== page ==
Even Education Strategy Group’s Founder and President has some deep ties to corporate education reform.  Matt Gandal worked as a Senior Advisor to former US Secretary of Education Arne Duncan and prior to that he was an executive vice-president at Achieve Inc.  Gandal was one of the key players in the American Diploma Project which led to the creation of the Common Core State Standards.  From his bio with Education Strategy Group:

He helped found the organization and was responsible for overseeing its major initiatives, including the American Diploma Project which helped 35 states advance college and career readiness policies; the Common Core State Standards Initiative which resulted in 45 states adopting rigorous academic standards; and National Education Summits that brought together governors, CEOs and education leaders from across the country to commit to ambitious reforms.

Both he and Delaware Governor Jack Markell took part in a “Colloquim” run by the Hope Street Group in January, 2013.  One of the main goals of this gathering of corporate education reformers was, you guessed it, career pathways.  If you aren’t familiar with the Hope Street Group, former Delaware Deputy Secretary of Education Dan Cruce is an executive Vice-President there.  He served under Lillian Lowery when she held the role for a few years when Jack Markell became Governor of Delaware.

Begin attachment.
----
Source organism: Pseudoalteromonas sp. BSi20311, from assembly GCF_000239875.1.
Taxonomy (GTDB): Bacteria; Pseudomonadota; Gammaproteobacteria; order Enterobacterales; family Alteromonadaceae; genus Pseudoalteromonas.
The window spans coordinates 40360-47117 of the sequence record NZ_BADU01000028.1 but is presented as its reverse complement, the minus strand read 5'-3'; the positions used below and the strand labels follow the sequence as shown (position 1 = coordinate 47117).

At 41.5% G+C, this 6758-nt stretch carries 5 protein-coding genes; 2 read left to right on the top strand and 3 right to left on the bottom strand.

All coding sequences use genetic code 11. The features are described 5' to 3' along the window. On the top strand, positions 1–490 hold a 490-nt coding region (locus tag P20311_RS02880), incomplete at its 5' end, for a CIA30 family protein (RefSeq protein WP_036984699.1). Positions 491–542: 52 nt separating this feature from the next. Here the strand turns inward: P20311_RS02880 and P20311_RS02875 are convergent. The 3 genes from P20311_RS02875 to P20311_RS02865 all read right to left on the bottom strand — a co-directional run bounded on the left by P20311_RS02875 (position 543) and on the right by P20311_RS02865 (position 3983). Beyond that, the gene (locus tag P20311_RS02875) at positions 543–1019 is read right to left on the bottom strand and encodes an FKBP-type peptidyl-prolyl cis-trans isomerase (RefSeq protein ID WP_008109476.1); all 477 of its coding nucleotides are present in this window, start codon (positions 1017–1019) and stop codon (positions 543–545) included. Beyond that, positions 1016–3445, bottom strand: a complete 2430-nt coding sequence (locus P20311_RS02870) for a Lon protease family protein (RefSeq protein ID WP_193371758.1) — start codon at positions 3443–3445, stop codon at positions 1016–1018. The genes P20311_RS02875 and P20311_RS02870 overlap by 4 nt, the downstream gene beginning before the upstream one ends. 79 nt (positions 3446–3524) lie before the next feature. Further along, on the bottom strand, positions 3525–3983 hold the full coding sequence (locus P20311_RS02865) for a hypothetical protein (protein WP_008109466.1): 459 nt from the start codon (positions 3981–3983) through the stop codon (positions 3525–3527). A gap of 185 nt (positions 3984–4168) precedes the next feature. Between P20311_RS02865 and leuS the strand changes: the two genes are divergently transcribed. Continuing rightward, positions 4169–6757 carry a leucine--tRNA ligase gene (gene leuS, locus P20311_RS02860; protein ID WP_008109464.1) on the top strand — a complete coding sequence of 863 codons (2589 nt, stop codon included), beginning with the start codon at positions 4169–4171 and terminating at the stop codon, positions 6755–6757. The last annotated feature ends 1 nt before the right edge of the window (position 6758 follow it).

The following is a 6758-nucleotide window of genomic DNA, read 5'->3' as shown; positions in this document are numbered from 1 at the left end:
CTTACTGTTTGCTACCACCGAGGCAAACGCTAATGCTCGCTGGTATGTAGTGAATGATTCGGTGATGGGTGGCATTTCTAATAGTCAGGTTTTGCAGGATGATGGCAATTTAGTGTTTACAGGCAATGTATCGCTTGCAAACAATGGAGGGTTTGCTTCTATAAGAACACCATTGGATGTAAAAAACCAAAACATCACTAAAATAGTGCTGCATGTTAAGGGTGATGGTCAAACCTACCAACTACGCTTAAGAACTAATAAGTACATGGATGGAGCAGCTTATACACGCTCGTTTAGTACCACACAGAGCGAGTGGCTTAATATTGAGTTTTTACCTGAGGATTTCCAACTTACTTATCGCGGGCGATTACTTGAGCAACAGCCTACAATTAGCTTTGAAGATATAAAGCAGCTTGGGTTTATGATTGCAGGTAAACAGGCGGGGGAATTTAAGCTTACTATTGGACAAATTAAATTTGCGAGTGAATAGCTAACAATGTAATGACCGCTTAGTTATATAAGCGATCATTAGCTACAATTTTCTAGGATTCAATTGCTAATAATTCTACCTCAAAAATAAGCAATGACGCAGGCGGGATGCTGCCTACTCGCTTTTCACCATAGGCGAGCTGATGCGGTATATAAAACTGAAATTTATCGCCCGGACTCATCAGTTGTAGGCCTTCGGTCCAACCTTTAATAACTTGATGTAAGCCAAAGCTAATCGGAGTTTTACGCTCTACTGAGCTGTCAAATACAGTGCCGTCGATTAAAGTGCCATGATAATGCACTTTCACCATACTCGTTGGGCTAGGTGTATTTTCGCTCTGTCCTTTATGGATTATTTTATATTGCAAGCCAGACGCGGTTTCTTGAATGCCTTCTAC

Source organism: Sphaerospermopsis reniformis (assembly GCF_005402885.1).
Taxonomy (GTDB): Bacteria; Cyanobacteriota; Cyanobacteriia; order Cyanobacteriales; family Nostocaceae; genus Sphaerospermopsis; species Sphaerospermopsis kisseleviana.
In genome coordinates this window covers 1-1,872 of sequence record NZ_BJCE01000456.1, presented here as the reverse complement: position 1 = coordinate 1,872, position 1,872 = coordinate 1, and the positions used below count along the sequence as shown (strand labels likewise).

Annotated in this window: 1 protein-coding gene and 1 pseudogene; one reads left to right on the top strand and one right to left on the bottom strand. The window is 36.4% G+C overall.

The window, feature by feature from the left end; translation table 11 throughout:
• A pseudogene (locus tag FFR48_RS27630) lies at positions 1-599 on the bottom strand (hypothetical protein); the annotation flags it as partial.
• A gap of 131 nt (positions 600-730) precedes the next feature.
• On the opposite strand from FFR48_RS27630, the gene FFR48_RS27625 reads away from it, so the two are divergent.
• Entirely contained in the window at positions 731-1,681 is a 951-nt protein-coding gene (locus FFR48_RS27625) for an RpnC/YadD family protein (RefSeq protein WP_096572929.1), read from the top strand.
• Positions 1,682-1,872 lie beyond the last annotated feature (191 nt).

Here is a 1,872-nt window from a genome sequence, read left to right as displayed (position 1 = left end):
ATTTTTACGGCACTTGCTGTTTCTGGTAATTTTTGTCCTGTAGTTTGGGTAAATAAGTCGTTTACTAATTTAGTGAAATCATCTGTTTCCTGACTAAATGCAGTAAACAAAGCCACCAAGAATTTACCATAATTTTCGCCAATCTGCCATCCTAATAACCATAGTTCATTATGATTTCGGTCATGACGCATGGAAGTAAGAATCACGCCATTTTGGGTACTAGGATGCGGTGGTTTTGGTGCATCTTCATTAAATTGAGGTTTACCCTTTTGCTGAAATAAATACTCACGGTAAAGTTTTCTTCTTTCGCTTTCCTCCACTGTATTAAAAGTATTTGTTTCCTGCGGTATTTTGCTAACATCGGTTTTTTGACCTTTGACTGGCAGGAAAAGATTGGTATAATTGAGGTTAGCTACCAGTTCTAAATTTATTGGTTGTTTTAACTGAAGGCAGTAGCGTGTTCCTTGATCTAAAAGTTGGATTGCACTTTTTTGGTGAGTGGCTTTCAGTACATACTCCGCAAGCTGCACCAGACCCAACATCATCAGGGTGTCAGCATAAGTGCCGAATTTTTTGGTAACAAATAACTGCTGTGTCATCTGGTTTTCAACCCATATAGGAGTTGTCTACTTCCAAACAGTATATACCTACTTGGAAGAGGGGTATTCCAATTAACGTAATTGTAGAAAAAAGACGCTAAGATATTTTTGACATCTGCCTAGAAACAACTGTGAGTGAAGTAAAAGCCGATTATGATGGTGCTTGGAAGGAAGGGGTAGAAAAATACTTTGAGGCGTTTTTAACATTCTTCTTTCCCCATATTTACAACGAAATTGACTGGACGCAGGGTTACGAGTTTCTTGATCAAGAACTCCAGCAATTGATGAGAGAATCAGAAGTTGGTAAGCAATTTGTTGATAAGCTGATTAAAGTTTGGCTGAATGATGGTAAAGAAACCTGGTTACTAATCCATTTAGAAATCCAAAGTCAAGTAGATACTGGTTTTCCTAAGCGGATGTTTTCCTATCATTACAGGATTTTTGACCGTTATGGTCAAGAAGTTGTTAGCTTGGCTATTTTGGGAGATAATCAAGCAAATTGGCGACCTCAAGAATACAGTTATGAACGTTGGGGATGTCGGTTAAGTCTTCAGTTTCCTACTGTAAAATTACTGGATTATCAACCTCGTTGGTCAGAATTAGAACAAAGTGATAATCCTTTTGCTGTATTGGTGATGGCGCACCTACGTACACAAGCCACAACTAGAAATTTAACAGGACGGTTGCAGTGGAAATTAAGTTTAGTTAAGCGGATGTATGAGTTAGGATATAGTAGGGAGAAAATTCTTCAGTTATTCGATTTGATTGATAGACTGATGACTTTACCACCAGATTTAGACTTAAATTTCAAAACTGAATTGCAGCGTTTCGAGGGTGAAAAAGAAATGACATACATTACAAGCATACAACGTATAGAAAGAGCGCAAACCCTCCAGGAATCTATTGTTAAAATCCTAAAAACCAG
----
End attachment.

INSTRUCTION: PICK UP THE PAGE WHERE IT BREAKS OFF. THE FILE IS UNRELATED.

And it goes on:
For the states who submitted applications for this grant from JP Morgan Chase, the selection committee included the following: IBM, Southern Regional Education Board, CLASP, James Irvine Foundation, Jobs For The Future, New America, National Governor’s Association, US Chamber and Chamber Foundation, National Skills Coalition, the Aspen Foundation, a high school principal, and a former Kentucky Commissioner of Education.  Look at their bios.  Follow the trail of breadcrumbs from one corporate education reform company to the next.

It was only a matter of time before financial institutions got involved in these “pathways to prosperity”.  In a letter to the editor that appeared in USA Today back in January, JP Morgan Chase CEO Jamie Dimon and University of Maryland, Baltimore County President Freeman Hrabowski stated: